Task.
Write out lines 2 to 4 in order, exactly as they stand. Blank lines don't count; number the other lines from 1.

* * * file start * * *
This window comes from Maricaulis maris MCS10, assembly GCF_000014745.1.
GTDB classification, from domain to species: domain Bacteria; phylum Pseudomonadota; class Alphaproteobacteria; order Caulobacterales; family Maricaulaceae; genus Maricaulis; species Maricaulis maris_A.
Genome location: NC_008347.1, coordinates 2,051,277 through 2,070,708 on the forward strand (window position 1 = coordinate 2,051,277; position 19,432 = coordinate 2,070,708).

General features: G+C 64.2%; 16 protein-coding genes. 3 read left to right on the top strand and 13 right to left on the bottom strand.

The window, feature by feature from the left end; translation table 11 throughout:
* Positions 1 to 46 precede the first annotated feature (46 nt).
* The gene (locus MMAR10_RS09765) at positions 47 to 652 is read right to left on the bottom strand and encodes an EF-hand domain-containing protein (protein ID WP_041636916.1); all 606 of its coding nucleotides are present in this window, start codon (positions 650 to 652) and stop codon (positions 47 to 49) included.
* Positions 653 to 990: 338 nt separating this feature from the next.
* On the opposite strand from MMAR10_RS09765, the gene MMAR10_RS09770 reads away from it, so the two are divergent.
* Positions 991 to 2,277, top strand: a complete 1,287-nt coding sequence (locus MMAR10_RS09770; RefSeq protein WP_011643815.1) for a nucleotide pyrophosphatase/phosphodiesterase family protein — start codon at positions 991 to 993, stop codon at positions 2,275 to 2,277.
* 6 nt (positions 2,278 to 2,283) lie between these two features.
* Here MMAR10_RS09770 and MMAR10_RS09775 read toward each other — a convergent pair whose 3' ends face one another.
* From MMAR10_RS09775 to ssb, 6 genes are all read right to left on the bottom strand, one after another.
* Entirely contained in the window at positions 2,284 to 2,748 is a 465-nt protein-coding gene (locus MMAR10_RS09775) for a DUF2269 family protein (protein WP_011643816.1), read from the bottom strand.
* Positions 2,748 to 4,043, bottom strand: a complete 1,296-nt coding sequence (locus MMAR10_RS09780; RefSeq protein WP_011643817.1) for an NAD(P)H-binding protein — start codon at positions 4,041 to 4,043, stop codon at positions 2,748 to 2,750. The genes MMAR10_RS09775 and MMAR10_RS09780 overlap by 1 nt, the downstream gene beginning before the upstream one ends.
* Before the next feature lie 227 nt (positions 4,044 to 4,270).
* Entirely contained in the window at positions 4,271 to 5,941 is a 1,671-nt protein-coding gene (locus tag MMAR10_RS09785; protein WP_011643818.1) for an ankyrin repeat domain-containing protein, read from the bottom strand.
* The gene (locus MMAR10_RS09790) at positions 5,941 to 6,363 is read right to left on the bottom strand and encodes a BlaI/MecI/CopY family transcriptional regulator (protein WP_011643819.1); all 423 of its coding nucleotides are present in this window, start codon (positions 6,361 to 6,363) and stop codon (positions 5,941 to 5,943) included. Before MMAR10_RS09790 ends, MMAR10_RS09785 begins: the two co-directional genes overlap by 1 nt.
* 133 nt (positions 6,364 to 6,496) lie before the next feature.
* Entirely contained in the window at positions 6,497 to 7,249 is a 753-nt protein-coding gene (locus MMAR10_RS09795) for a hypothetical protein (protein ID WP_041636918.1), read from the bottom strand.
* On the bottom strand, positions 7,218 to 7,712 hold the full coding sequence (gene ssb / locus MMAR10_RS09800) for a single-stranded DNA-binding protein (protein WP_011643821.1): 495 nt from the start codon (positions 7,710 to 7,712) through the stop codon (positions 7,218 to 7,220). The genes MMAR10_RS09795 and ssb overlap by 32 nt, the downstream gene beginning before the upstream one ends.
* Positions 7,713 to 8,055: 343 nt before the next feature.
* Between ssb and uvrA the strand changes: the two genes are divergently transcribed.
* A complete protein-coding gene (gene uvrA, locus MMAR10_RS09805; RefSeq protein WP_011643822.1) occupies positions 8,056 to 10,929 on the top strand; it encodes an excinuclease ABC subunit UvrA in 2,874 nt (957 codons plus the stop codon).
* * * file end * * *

GTDB classification, from domain to species: domain Bacteria; phylum Pseudomonadota; class Alphaproteobacteria; order Caulobacterales; family Maricaulaceae; genus Maricaulis; species Maricaulis maris_A.
Genome location: NC_008347.1, coordinates 2,051,277 through 2,070,708 on the forward strand (window position 1 = coordinate 2,051,277; position 19,432 = coordinate 2,070,708).

General features: G+C 64.2%; 16 protein-coding genes. 3 read left to right on the top strand and 13 right to left on the bottom strand.